So, seeking a healthier future for the environment, I submitted the following agenda to a top official of the Kingdom. So, if anyone is into 'Rabbi zidni 'ilman nafi'un or 'amalan mutaqabbilan', then this vision is for that person, too. This applies to all Muslims, guests and otherwise great and gracious residents of the Kingdom of Saudi Arabia. After all, regardless of our differences, KSA is very dear to all Muslims. They would like to take pride in its success and to participate in bettering its future in however little way they can. Unfortunately, for me, I did not stay long enough in the Kingdom to bring this plan to the notice of more people in authority. May Allah guide them to do what is right and to do it in the right way!

1. Some Facts & Inference

a. Approximately 25 million people produce garbage in public spaces in KSA for 365 days every year.

b. During Hajj another 5 m hajjis add garbage to the environment for 15 days, on the average. That is like adding 3 days of garbage by 25 m people. So, the hajjis add 0.8% to the existing problem.

c. Hence, the problem has to be dealt primarily by the people of KSA.

d. Of the seven days a week, from 8:00 AM to 8:00 PM, people outside their homes do the littering. People at work or traveling are mostly responsible for the typical problem. Of the labor force, those 15 years or older and working, about 16% are women and 84% are men.

e. So, leaving aside household garbage that scatters in the wind and those done by children and retired people, about 16% comes from female workers and 84% from adult male workers.

f. Consequently, the educational campaign must have a male component for out-of-home behavioral rectification and a female component of teaching and training those at home to refrain from littering.

g. Knowing and understanding that we do not yet understand the pros and cons of adopting western technologies.

h. Thus, we did not understand the downside of using antibiotics and vaccination in an economically challenged society. It led to massive and disorienting population explosion. The adoption of motorized vehicular traffic, i.e., cars, buses and trucks. Our driving and parking behavior still leave a lot to be desired. Adoption of western styled hospitality and travel industry (air travel, in particular) as well as electronic media and the business model that has been attached to them is downgrading our value and culture by mindlessly accepting allowance for drinking, gambling, free-mixing story-line, etc. as necessary pre-conditions for business success.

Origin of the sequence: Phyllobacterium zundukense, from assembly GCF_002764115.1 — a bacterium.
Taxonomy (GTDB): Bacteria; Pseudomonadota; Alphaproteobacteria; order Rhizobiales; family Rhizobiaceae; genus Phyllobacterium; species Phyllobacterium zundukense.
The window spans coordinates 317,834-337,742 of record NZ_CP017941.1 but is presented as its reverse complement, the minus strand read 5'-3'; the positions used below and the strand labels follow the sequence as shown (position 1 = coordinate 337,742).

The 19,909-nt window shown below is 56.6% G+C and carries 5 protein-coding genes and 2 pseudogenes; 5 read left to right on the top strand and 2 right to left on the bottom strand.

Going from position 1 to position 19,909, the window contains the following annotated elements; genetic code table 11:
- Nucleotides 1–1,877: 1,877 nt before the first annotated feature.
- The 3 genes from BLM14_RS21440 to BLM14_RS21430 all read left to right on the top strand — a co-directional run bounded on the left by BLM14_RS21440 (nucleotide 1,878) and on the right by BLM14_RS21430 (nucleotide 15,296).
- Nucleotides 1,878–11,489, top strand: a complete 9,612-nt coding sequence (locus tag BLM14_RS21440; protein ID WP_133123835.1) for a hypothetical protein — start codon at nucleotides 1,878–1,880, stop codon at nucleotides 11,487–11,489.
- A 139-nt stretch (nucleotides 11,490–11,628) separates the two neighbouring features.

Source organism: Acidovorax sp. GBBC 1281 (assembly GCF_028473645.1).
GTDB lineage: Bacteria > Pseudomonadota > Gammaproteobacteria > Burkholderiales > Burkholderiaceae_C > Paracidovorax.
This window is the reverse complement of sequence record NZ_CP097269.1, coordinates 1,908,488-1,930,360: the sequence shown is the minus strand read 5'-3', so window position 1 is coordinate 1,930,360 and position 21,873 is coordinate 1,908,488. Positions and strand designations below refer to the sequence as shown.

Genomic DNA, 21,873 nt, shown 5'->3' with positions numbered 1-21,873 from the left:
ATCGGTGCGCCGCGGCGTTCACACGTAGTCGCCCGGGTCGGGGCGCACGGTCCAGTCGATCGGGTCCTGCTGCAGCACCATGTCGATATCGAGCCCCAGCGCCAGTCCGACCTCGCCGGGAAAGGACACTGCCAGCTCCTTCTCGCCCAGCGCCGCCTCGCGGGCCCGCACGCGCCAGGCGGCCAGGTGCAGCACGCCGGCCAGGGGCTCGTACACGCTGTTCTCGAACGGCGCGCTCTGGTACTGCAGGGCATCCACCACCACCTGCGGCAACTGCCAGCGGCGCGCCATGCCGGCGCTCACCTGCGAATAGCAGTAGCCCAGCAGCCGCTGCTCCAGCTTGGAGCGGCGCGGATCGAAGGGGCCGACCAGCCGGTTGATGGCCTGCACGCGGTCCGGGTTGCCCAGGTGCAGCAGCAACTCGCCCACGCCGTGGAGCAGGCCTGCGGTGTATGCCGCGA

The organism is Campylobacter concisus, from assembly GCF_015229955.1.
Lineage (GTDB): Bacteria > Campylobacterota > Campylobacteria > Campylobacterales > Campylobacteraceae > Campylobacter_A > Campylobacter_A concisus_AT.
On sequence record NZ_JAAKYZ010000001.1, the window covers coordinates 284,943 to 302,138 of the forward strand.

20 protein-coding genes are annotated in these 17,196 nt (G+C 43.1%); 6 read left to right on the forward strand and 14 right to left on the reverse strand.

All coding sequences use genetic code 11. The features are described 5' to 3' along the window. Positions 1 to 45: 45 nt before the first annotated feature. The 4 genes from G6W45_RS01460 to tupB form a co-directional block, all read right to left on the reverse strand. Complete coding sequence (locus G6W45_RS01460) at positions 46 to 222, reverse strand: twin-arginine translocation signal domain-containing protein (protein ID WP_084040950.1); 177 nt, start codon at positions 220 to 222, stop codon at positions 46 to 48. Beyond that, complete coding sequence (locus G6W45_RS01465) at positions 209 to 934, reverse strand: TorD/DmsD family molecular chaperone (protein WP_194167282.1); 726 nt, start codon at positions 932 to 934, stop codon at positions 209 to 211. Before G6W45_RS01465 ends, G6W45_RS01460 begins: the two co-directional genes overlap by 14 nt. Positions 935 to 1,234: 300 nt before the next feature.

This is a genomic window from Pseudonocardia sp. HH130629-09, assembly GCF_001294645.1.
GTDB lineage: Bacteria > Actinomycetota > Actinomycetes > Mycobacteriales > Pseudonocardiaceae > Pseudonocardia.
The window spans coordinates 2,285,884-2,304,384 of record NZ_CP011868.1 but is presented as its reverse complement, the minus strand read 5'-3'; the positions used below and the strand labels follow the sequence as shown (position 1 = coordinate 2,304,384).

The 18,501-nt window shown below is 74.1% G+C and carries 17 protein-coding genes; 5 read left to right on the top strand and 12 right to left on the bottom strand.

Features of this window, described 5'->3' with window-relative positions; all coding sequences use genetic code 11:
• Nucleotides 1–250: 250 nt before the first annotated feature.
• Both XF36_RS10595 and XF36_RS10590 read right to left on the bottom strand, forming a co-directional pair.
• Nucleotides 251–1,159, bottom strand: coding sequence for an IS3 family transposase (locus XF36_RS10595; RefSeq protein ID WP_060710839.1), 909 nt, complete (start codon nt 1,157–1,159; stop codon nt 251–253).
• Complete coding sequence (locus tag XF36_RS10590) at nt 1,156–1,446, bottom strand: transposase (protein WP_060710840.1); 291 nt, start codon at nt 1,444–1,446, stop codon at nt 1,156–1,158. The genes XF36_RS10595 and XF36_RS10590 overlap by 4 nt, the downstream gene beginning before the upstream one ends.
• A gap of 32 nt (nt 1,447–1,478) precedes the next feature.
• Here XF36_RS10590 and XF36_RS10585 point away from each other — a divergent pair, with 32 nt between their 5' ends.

i. Similarly, now, adoption of modern packaging industry has made for convenient consumption and easy portability, but it is destroying the environment because we failed to anticipate and plan for its downside. The fact that we are a consumer society is readily proven by these misadventures.

j. Like tackling most problems, there will have to be a defensive part - to stop making the environment worse than it is now and an offensive part whereby the existing damage is reversed.

k. With the above point in mind, a two-pronged proposal is presented: i. A complete cessation of garbage disposal in public areas in five (5) years by the good citizens of the nation and their guests; and ii. In ten (10) years, a near complete reclamation of public areas from the blight of existing environmental disaster.
l. The garbage in public space now takes up four general areas: i. Big cities and small townships; ii. Special sites of historic, cultural or national value; iii. Open areas and areas adjoining roadways; and iv. Coastal water bodies.

m. The most prolific garbage production happens in the big cities. The small townships will be the easiest to clean. The historic, cultural or national sites will carry symbolic and moral value if they are attended to very early in the campaign. The roadside, open expanse and water bodies will be the hardest to reclaim.

n. With the above issues in mind, in the ambit of the overall strategy, we could have a focused, very short-term (3 year-long, for example) agenda to learn and to motivate the nation by restoring, say, 5 small townships (25,000-50,000 population) across the land and 3-5 special sites (say, Jibaal At-Tur, Ar-Rahma and An-Noor, and sites such as Uhud, Khandaq, Masajid al Quba and al Qiblatain as well as the Saba' Masjid).

2. Strategy: Appealing to Faith and Hayya, Making the Goal Assailable by Sharing the Responsibility and Spreading the Time Frame to Target - Sifr

a. However, as a matter of motivation and spirit, it can start by appealing to the population during the month of Ramadan and to all hajjis during Dhil Hajj.

b. Ramadan is the month of restraint. So, people's sense of piety should be tapped in appealing to them to hold back destroying the environment in that holy month.

c. Being the guest of Allah (swt), Muhammad (sm) and the people of KSA, the Hajjis should leave the country and the Haramain the way they found it. They should not toss their garbage at random, but collect them and put them in designated bins.

d. Further, as a matter of Sadaqah-e-Jariah, if the Hajjis so choose, they can stop their buses/transports on their way to Makkah or Madinah in pre-designated spots and help pick up some of the garbage lying around for a designated period of time, say, 1-2 hours. Also, they need to reflect what donning the Ihram and pronouncing Labbayak signify. They cannot kill even a single insect and that they seek tazkiyah as if they are about to die. So, no damage whatsoever to whatever or whoever can possibly pass through their fingers at this time.

e. Further, after 5 days of Hajj, they cannot fall back to their old ways with littering for that would signify hypocrisy or nifaq.